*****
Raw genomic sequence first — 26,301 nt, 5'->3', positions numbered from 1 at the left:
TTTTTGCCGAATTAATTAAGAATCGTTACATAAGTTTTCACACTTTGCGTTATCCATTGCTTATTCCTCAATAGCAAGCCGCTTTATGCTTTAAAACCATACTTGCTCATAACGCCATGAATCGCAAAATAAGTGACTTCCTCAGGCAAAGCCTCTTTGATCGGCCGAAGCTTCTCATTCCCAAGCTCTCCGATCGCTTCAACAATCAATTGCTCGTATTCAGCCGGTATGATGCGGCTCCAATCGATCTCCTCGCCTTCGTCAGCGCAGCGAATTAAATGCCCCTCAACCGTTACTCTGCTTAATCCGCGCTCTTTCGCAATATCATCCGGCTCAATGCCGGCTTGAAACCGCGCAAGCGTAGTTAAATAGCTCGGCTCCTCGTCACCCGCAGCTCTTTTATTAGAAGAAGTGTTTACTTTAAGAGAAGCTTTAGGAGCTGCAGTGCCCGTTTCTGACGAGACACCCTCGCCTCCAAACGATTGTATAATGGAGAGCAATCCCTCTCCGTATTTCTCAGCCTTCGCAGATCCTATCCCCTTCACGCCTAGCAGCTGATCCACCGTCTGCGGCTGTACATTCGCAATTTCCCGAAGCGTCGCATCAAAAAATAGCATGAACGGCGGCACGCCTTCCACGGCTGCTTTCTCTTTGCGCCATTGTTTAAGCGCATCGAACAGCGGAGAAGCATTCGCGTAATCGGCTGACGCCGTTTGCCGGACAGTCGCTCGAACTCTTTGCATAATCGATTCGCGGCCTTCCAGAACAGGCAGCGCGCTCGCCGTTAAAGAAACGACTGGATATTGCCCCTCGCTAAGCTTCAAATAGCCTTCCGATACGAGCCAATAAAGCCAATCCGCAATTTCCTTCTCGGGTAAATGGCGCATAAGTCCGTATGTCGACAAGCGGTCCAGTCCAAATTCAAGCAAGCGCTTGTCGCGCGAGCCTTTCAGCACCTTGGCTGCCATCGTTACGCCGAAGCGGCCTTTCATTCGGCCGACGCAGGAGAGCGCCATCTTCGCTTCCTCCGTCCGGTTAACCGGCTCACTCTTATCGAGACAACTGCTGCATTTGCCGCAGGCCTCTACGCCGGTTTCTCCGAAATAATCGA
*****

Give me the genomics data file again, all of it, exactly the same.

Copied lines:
Raw genomic sequence first — 26,301 nt, 5'->3', positions numbered from 1 at the left:
TTTTTGCCGAATTAATTAAGAATCGTTACATAAGTTTTCACACTTTGCGTTATCCATTGCTTATTCCTCAATAGCAAGCCGCTTTATGCTTTAAAACCATACTTGCTCATAACGCCATGAATCGCAAAATAAGTGACTTCCTCAGGCAAAGCCTCTTTGATCGGCCGAAGCTTCTCATTCCCAAGCTCTCCGATCGCTTCAACAATCAATTGCTCGTATTCAGCCGGTATGATGCGGCTCCAATCGATCTCCTCGCCTTCGTCAGCGCAGCGAATTAAATGCCCCTCAACCGTTACTCTGCTTAATCCGCGCTCTTTCGCAATATCATCCGGCTCAATGCCGGCTTGAAACCGCGCAAGCGTAGTTAAATAGCTCGGCTCCTCGTCACCCGCAGCTCTTTTATTAGAAGAAGTGTTTACTTTAAGAGAAGCTTTAGGAGCTGCAGTGCCCGTTTCTGACGAGACACCCTCGCCTCCAAACGATTGTATAATGGAGAGCAATCCCTCTCCGTATTTCTCAGCCTTCGCAGATCCTATCCCCTTCACGCCTAGCAGCTGATCCACCGTCTGCGGCTGTACATTCGCAATTTCCCGAAGCGTCGCATCAAAAAATAGCATGAACGGCGGCACGCCTTCCACGGCTGCTTTCTCTTTGCGCCATTGTTTAAGCGCATCGAACAGCGGAGAAGCATTCGCGTAATCGGCTGACGCCGTTTGCCGGACAGTCGCTCGAACTCTTTGCATAATCGATTCGCGGCCTTCCAGAACAGGCAGCGCGCTCGCCGTTAAAGAAACGACTGGATATTGCCCCTCGCTAAGCTTCAAATAGCCTTCCGATACGAGCCAATAAAGCCAATCCGCAATTTCCTTCTCGGGTAAATGGCGCATAAGTCCGTATGTCGACAAGCGGTCCAGTCCAAATTCAAGCAAGCGCTTGTCGCGCGAGCCTTTCAGCACCTTGGCTGCCATCGTTACGCCGAAGCGGCCTTTCATTCGGCCGACGCAGGAGAGCGCCATCTTCGCTTCCTCCGTCCGGTTAACCGGCTCACTCTTATCGAGACAACTGCTGCATTTGCCGCAGGCCTCTACGCCGGTTTCTCCGAAATAATCGA